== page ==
Results for Cardiovascular & Thoracic Surgery
With the growth of the internet and increasing consumer awareness, we find that patients facing cardiac operations and their families want specific technical information and that they are reassured by experience and forthright discussion of outcomes. Our 2010 edition of Adult Cardiac Surgery Results brochure focuses on the outcomes of over 6500 consecutive patients that we operated on during the eleven year period 1998-2008.
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We hope that you will derive benefit from this information.
Understanding Cardiac Surgery Results
We begin with a simple idea: you have the right to know the results that physicians achieve in their work and the responsibility to understand what those results mean.
In some areas of medicine such results are difficult to measure objectively. However, the outcomes of cardiac operations are easier to measure because of the risk of death and serious complications in the course of treatment. Once these basic results are measured, interpreting and understanding them requires more information and thought.
You can begin to understand these results by knowing the mortality rates for the various operations performed. At first glance you might conclude that the surgeon with the lowest mortality rate was the best surgeon, but that might or might not be correct. You need to know more to make a good judgment. Would you prefer a surgeon with no deaths (0% mortality) in 50 cases to a surgeon with 3 deaths in 300 cases (1% mortality)? What is the value of experience and higher volume? Cardiac surgery is a competitive field, and busier and more experienced surgeons often operate on more difficult cases. How should you factor this into your knowledge of results?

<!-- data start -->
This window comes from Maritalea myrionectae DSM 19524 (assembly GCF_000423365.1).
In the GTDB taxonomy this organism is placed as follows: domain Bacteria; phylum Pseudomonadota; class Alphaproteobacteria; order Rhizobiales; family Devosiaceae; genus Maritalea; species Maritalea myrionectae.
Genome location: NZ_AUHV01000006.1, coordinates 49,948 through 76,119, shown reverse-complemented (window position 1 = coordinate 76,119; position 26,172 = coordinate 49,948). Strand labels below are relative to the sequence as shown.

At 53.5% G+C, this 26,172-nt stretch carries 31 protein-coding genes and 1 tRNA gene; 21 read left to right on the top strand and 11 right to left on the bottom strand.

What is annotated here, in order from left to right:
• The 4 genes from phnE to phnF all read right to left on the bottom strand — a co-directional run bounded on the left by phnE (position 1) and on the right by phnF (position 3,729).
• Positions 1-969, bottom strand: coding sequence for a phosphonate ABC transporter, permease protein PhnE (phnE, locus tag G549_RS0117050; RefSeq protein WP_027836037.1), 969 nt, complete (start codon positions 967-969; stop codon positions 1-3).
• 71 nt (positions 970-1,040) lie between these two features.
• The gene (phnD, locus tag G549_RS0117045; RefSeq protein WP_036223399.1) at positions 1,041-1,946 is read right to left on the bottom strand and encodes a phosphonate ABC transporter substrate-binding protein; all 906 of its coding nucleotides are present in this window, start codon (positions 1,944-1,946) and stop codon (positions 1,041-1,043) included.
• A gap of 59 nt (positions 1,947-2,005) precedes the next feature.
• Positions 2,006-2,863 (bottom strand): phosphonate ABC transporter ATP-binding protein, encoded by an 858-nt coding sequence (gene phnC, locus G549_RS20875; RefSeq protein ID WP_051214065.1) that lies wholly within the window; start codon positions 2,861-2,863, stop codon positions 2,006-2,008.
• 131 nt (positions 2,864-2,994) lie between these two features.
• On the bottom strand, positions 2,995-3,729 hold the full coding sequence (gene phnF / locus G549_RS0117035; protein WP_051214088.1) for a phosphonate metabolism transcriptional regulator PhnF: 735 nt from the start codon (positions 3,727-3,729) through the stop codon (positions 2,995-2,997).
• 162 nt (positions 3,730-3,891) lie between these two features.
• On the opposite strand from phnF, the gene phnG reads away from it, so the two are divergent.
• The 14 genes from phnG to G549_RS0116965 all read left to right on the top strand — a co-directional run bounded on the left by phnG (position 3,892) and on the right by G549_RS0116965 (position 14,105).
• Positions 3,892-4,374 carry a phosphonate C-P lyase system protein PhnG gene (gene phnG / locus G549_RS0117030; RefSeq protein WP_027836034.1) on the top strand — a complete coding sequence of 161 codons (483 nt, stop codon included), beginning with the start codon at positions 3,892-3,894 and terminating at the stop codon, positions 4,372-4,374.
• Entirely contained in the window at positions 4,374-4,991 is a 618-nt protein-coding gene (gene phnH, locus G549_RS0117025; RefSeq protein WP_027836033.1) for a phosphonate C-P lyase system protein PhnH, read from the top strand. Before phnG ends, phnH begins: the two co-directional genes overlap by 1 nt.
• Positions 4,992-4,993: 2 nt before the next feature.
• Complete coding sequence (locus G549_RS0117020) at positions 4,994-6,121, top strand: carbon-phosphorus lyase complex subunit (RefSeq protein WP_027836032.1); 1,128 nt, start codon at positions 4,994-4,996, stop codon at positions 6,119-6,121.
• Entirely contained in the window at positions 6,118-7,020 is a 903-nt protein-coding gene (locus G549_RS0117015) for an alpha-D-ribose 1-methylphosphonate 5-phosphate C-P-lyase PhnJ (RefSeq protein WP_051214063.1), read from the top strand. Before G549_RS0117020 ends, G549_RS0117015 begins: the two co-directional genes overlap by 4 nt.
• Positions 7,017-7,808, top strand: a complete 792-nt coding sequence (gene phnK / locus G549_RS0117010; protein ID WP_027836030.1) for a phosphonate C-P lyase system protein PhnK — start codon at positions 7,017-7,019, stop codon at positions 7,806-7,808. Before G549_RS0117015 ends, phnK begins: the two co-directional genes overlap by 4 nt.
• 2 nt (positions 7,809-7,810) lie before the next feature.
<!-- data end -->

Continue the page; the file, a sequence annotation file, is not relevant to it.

As you consider the results obtained by a single group, you will need a national or state standard as a benchmark for comparison. Every technical intervention carries some risk and you can fairly assess the risk of an operation only if you compare that risk to some standard.
Our 2010 edition of Adult Cardiac Surgery Results summarizes the outcomes of over 6500 consecutive patients we operated on during the eleven year period 1998-2008. We collect and report our data according to the guidelines established by the Society of Thoracic Surgeons (STS) National Database that contains the outcomes for more than two million operations performed in the United States during the past two decades. When we compare our own results to those obtained nationally, we can determine if we are meeting the quality standards for cardiac surgery in the United States. We present this information to you so that you can compare our results to those that are obtained nationally.
We use the STS data for two kinds of benchmarks. First, we use it to compare our results to the national averages. Second, it provides algorithms that permit us to “risk adjust” our cases to account for the difficulty in our population compared to the national population. Then, we can calculate “expected” outcomes based on the difficulty of our population and compare those to our actual outcomes. A good program strives to produce actual mortality and complication rates lower than those “expected” by the algorithms. In this summary we show direct comparison of our results to the national standards and risk-adjusted results.
Our results are much more than a reflection of our technical efforts. They are the product of a system of care that we evolved over the past 25 years, groomed by aggressive quality assurance and a committed team effort. They also reflect some guiding surgical ideas that we outline in this brochure. If you have any questions or comments, or if you would like to receive additional copies of this brochure, please contact us.